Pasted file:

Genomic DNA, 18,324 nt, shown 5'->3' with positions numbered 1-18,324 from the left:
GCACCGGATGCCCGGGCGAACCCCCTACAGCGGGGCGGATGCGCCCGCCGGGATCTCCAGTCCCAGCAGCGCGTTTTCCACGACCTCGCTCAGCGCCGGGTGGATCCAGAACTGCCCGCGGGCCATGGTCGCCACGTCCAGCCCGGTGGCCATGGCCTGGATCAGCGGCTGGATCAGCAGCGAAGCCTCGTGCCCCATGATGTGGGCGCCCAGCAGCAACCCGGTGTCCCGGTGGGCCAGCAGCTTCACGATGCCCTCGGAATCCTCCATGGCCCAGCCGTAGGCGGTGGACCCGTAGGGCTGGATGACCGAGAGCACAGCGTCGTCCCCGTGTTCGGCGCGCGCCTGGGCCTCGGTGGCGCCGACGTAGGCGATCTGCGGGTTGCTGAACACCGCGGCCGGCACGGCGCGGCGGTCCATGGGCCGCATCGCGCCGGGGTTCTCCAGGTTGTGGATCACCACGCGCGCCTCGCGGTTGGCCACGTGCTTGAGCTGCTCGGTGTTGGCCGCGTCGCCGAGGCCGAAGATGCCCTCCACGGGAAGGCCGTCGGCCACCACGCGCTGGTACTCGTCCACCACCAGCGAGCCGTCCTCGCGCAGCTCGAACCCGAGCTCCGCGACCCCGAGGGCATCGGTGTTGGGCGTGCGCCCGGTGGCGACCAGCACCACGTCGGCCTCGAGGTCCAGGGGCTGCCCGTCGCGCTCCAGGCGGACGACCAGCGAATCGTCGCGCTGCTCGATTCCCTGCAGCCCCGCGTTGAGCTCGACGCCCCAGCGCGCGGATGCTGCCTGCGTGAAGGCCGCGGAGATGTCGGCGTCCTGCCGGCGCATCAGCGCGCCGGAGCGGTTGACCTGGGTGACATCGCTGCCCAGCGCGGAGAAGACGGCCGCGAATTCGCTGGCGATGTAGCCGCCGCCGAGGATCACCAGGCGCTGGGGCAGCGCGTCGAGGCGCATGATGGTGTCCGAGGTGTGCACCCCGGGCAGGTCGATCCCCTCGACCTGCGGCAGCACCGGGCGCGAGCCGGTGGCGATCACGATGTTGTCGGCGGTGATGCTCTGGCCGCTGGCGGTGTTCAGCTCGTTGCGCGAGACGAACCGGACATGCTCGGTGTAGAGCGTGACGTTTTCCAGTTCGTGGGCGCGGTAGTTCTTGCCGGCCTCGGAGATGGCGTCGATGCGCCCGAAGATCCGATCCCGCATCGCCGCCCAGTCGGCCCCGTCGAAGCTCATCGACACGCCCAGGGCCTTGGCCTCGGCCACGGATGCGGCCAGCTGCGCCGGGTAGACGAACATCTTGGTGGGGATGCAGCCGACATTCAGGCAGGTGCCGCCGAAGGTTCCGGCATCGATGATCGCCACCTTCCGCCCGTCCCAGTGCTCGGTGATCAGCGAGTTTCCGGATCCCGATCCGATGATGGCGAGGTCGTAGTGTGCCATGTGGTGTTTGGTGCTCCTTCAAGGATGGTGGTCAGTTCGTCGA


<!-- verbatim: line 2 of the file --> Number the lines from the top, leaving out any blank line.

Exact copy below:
GCACCGGATGCCCGGGCGAACCCCCTACAGCGGGGCGGATGCGCCCGCCGGGATCTCCAGTCCCAGCAGCGCGTTTTCCACGACCTCGCTCAGCGCCGGGTGGATCCAGAACTGCCCGCGGGCCATGGTCGCCACGTCCAGCCCGGTGGCCATGGCCTGGATCAGCGGCTGGATCAGCAGCGAAGCCTCGTGCCCCATGATGTGGGCGCCCAGCAGCAACCCGGTGTCCCGGTGGGCCAGCAGCTTCACGATGCCCTCGGAATCCTCCATGGCCCAGCCGTAGGCGGTGGACCCGTAGGGCTGGATGACCGAGAGCACAGCGTCGTCCCCGTGTTCGGCGCGCGCCTGGGCCTCGGTGGCGCCGACGTAGGCGATCTGCGGGTTGCTGAACACCGCGGCCGGCACGGCGCGGCGGTCCATGGGCCGCATCGCGCCGGGGTTCTCCAGGTTGTGGATCACCACGCGCGCCTCGCGGTTGGCCACGTGCTTGAGCTGCTCGGTGTTGGCCGCGTCGCCGAGGCCGAAGATGCCCTCCACGGGAAGGCCGTCGGCCACCACGCGCTGGTACTCGTCCACCACCAGCGAGCCGTCCTCGCGCAGCTCGAACCCGAGCTCCGCGACCCCGAGGGCATCGGTGTTGGGCGTGCGCCCGGTGGCGACCAGCACCACGTCGGCCTCGAGGTCCAGGGGCTGCCCGTCGCGCTCCAGGCGGACGACCAGCGAATCGTCGCGCTGCTCGATTCCCTGCAGCCCCGCGTTGAGCTCGACGCCCCAGCGCGCGGATGCTGCCTGCGTGAAGGCCGCGGAGATGTCGGCGTCCTGCCGGCGCATCAGCGCGCCGGAGCGGTTGACCTGGGTGACATCGCTGCCCAGCGCGGAGAAGACGGCCGCGAATTCGCTGGCGATGTAGCCGCCGCCGAGGATCACCAGGCGCTGGGGCAGCGCGTCGAGGCGCATGATGGTGTCCGAGGTGTGCACCCCGGGCAGGTCGATCCCCTCGACCTGCGGCAGCACCGGGCGCGAGCCGGTGGCGATCACGATGTTGTCGGCGGTGATGCTCTGGCCGCTGGCGGTGTTCAGCTCGTTGCGCGAGACGAACCGGACATGCTCGGTGTAGAGCGTGACGTTTTCCAGTTCGTGGGCGCGGTAGTTCTTGCCGGCCTCGGAGATGGCGTCGATGCGCCCGAAGATCCGATCCCGCATCGCCGCCCAGTCGGCCCCGTCGAAGCTCATCGACACGCCCAGGGCCTTGGCCTCGGCCACGGATGCGGCCAGCTGCGCCGGGTAGACGAACATCTTGGTGGGGATGCAGCCGACATTCAGGCAGGTGCCGCCGAAGGTTCCGGCATCGATGATCGCCACCTTCCGCCCGTCCCAGTGCTCGGTGATCAGCGAGTTTCCGGATCCCGATCCGATGATGGCGAGGTCGTAGTGTGCCATGTGGTGTTTGGTGCTCCTTCAAGGATGGTGGTCAGTTCGTCGA